If I were to ask, “How many people are aware of the dangers of anti-freeze”?

Most likely, the motorists among us would raise their virtual hands.

Indeed, most people who own cars are the most likely to use anti-freeze and, perhaps, use it properly.  Many of us know that is is potentially dangerous to pets and children who may accidentally ingest it.  Some of us may even be aware that by its very nature, anti-freeze will not evaporate when spilled and instead will run-off into our sewers where it will be carried into waterways.

But if I asked, “How many people eat anti-freeze and feed it to their children, or rub it on their faces and bodies”?, I would get the proverbial blank stare.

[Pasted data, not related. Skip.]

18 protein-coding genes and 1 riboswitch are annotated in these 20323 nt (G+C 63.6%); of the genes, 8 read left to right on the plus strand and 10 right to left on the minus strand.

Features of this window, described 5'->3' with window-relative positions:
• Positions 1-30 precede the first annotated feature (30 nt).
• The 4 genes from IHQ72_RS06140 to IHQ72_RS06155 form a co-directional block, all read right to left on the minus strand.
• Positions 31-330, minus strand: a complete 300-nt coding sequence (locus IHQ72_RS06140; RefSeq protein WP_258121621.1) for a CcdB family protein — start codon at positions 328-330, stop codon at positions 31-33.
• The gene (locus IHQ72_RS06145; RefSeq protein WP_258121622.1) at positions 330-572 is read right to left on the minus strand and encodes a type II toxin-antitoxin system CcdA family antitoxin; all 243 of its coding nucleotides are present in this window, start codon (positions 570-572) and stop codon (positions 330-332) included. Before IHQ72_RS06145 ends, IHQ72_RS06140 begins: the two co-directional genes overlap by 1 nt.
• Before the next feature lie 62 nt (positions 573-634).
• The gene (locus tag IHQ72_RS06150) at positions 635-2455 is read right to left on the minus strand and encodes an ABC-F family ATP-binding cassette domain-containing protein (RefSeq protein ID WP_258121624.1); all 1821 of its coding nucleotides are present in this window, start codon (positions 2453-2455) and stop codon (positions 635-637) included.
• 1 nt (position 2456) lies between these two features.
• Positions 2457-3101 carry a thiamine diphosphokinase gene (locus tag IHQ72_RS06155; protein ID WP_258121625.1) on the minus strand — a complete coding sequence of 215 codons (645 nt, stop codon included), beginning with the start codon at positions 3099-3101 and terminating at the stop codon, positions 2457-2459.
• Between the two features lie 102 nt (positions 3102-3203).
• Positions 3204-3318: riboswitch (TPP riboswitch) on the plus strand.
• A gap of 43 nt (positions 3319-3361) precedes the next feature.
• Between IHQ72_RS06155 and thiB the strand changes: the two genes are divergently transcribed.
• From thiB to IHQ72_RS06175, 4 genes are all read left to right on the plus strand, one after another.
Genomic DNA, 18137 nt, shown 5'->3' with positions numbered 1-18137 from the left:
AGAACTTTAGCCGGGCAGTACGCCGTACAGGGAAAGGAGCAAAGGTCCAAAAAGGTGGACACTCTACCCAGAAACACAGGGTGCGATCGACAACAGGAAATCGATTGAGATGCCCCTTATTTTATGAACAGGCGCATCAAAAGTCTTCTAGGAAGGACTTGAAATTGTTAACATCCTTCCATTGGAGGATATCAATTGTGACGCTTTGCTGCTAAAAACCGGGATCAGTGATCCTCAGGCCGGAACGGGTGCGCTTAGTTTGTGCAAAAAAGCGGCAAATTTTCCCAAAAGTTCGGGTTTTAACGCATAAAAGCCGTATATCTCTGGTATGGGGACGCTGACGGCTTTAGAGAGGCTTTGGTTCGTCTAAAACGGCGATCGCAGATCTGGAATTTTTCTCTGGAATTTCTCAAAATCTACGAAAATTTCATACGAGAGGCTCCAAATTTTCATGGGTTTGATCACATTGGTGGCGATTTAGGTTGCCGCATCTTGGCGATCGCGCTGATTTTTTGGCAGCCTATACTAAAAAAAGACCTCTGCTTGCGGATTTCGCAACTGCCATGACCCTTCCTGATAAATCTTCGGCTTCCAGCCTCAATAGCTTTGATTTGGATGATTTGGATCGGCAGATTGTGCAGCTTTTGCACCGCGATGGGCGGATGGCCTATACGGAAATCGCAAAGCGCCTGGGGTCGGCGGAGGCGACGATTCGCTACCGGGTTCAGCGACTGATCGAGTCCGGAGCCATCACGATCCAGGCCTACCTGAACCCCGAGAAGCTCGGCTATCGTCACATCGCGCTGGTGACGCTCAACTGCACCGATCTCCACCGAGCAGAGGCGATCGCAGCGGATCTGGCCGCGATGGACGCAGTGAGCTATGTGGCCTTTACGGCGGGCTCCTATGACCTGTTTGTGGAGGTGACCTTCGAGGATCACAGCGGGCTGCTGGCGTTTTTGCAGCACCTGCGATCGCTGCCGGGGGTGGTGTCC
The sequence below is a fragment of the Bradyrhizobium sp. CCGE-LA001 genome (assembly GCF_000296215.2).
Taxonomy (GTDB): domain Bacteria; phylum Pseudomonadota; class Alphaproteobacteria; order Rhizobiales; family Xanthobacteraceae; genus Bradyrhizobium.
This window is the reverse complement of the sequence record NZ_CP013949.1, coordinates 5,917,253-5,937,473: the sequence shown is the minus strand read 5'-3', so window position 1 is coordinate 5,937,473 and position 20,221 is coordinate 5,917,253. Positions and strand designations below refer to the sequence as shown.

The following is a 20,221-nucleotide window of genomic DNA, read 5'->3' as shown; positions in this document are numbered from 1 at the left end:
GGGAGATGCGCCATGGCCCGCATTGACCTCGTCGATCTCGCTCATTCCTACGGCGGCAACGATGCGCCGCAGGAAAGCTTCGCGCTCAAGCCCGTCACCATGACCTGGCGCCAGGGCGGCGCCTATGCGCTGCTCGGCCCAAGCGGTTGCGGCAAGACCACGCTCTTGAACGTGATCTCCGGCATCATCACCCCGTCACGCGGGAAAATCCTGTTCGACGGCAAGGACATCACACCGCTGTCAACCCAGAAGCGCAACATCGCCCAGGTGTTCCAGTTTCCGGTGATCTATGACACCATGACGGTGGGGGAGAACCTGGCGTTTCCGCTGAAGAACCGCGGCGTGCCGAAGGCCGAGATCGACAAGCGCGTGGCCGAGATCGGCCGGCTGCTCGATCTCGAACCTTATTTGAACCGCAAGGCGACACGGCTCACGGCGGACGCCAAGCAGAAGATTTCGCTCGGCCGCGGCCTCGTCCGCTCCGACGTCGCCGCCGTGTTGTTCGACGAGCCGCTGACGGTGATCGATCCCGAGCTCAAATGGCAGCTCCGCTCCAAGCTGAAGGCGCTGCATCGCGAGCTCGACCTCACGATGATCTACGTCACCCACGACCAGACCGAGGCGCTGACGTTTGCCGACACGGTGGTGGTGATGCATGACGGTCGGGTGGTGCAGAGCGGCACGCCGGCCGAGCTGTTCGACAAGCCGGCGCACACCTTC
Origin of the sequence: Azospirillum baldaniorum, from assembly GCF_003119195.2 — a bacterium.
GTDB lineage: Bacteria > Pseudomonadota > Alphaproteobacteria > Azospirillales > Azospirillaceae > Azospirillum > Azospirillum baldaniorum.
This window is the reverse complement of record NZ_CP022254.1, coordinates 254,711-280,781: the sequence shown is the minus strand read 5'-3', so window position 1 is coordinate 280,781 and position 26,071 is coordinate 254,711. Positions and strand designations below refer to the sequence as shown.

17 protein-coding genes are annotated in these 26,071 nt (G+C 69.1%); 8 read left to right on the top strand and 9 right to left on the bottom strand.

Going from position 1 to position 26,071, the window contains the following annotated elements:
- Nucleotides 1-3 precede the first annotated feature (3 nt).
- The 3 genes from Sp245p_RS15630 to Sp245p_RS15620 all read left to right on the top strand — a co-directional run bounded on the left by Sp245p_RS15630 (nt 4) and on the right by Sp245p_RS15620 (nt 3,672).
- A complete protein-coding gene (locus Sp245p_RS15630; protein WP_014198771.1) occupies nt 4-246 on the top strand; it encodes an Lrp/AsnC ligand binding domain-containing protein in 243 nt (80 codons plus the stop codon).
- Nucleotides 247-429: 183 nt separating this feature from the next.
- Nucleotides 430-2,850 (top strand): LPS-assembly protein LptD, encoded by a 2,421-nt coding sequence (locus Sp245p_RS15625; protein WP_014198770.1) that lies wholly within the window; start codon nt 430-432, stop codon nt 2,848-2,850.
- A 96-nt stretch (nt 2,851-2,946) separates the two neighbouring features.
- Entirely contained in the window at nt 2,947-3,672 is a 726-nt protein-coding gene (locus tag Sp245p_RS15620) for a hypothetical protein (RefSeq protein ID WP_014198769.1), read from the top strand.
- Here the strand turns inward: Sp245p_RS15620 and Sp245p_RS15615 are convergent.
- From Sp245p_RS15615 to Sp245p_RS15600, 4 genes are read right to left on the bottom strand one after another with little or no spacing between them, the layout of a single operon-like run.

Anti-freeze contains propylene glycol or PG for short.  PG is considered “less toxic” than Ethylene Glycol or EG, another chemical additive that is used in anti-freeze and is known to be a deadly poison particularly, toxic to dogs.

One of the problems with using PG for industrial purposes, such as in your car radiator, is corrosion and promotion of “bacterial slime”.  Yet, the FDA allows PG to be used as a food additive and can also be found in many cosmetics.  It is not surprising that many people suffer from allergic reactions to PG and should always read labels of products that may contain it.

Here are 13 things you should avoid if you have a PG allergy (or even if you don’t):

1. bar soap/body wash

2. mouth wash

3. shampoo/conditioner

4. baking mixes

5. desserts in the bakery section of the grocery store

6. modified food starch

7. salad dressings

8. pre-packaged salad dressings

9. sauces

10. ointments

11. baby wipes

12. deodorant

13. gel cap pills and vitamins